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The Cry of Jay Rodriguez

Michael Blake By

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Jay's ability to play a lot of instruments is admirable. I told him about the time I got to play at Jazz at Lincoln Center. I took the gig because the other band on the bill had the master soprano saxophonist Steve Lacy in it and I wanted to meet him. I had a tenor and soprano sax and bass clarinet with me and he says, "man that's a lot of girlfriends." I thought of that when I saw Jay moving gracefully from the saxophones to flute to bass clarinet. Back in the day the studio scene in NYC was one of the few opportunities for freelance musicians to make a good living. Now that scene has pretty much dried up but there are more TV talk show bands than ever.

"Maybe it's our calling of sorts. We dealt with our circumstances. It's actually to our advantage because it strengthens our voice. I like that story about Lacy. I'm a big fan of the original Saturday Night Live band because they sound so great. I played with The Roots. It was really good to do it. I think we come from a generation where the music scene was different. When I was a kid there was this whole thing about doing studio work. I thought the only way to make money was to do everything and Paquito D'Rivera was like that, he's a ridiculous arranger and doubler, so this was my view, to be multi talented."

After we spoke I began to recollect about so many good times we had together. Sunny days in the city when a friend would pick us up and we'd drive around for hours listening to the radio and talking about music. Or how we'd set a rendezvous time on the uptown platform and ride up to Harlem then go back to his loft in the flower district and practice together. Jay was working with the top Salsa stars of the day including Tito Puente, Jose Alberto and Celia Cruz. Eventually he would be playing in Ray Barretto's band with whom he recorded a marvelous album called Ancestral Messages. He was also working with the gifted trumpeter Charlie Sepulveda who, on Jay's recommendation, took me in as his sub.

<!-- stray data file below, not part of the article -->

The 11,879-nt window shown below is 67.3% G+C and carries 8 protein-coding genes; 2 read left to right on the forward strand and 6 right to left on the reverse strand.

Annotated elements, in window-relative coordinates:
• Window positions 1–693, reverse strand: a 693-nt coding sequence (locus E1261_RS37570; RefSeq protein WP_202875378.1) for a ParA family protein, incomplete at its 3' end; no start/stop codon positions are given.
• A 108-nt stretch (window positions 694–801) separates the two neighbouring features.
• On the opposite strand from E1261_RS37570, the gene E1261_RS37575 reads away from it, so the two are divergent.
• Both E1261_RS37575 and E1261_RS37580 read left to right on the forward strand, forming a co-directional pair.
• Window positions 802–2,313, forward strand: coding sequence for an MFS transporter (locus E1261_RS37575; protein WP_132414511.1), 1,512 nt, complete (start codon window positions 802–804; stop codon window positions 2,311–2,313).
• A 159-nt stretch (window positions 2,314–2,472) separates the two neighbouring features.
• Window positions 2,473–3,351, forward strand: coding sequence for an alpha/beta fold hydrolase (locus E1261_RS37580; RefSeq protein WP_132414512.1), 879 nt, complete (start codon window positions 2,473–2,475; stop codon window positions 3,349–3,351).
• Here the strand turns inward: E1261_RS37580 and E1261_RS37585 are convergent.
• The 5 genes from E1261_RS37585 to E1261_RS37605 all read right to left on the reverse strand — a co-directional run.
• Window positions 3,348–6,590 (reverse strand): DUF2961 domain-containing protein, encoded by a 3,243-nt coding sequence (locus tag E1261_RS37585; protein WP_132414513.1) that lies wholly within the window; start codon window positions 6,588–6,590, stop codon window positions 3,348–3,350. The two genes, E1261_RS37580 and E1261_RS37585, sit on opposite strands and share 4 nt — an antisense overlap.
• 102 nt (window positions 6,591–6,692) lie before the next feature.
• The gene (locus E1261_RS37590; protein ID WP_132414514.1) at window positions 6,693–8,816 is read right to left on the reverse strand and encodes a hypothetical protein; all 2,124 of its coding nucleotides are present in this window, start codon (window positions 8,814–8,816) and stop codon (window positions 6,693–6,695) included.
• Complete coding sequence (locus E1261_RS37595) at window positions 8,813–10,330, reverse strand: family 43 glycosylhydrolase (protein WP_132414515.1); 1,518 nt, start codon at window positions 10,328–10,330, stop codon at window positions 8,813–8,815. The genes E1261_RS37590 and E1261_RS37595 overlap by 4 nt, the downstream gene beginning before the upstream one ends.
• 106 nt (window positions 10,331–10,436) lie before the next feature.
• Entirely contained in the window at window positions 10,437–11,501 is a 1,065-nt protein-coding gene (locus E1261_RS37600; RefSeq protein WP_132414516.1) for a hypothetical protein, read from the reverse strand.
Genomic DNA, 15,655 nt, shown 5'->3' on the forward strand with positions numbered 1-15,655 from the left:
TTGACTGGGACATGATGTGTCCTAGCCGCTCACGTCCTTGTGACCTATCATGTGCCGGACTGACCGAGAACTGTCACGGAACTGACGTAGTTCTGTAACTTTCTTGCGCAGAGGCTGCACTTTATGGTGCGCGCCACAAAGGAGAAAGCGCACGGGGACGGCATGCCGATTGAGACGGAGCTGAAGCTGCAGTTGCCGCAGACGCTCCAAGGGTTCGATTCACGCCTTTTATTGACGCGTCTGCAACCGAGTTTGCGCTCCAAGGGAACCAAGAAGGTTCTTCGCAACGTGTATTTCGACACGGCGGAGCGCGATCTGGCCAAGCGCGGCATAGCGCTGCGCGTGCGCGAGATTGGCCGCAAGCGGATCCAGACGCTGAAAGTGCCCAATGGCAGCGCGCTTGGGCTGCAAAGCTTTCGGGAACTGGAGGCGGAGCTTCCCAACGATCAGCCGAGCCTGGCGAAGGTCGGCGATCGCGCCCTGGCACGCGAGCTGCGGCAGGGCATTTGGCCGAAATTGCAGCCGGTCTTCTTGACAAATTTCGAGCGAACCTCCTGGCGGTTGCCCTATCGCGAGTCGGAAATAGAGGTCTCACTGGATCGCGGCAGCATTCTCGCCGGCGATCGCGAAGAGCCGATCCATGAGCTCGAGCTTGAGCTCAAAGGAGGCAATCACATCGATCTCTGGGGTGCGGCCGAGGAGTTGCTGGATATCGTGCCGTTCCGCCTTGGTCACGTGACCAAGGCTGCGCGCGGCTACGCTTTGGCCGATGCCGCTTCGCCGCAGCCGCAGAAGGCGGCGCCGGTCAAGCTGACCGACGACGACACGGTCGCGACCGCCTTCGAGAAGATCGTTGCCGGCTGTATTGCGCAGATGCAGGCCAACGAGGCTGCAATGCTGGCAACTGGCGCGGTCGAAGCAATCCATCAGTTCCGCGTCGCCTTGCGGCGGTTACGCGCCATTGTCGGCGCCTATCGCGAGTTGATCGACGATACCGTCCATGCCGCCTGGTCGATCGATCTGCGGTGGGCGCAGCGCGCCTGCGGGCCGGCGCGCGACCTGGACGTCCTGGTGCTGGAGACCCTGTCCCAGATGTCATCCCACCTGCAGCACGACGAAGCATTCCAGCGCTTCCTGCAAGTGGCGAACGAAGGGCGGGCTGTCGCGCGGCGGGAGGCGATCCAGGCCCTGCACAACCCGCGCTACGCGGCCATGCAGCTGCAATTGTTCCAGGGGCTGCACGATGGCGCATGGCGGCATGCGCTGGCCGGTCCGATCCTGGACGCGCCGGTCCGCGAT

Some years went by and Jay got busier playing with the Groove Collective, Bill Ware, Medeski, Martin & Wood and many other successful artists. I began playing in the Lounge Lizards and we didn't see much of each other for a long time. However there was a sax quartet gig that I'll never forget at St Mark's Church. He came in at the last minute with his old baritone sax. It was barely holding together and during the concert it completely stopped working. These things happen so we saxophonists often use whatever is available and improvise a repair to get through the gig. Jay asked out to the audience if anyone had a rubber band. A gentleman got up and walked up to the bandstand and pulled from his pocket what appeared to be a baseball sized roll of rubber bands. Rubber bands of every size and shape! It was just the type of luck that Jay would have. After that he played a solo that raised the roof. Maybe it was a little theatrical but he sure connected with that audience in a beautiful way.

He still dreams of having a music school where he was born in Barranquilla, Colombia. I always felt that Jay's talent was equally matched by his passion. He can tap into a mysterious kind of wisdom that allows one to grasp the essence of humanity. Even if that thing he speaks of can only be realized for a split second, it is far worth the effort, and more. As Jay so eloquently phrases it in his liner notes to Your Sound:

"There was a time long ago, I was told, that one could hear the murmur of the stars. This is what my song, 'your sound' is about. But that is just my sound and thoughts about it. We will all hear different things within. Listen for your sound in it.The sound in me is vibrating and speaking with the sound in you. 'Your Sound' is sacred. I wish you 'Your Sound' and your awareness of it in your terrestrial lifetime and beyond."

Photo credit: William Brown


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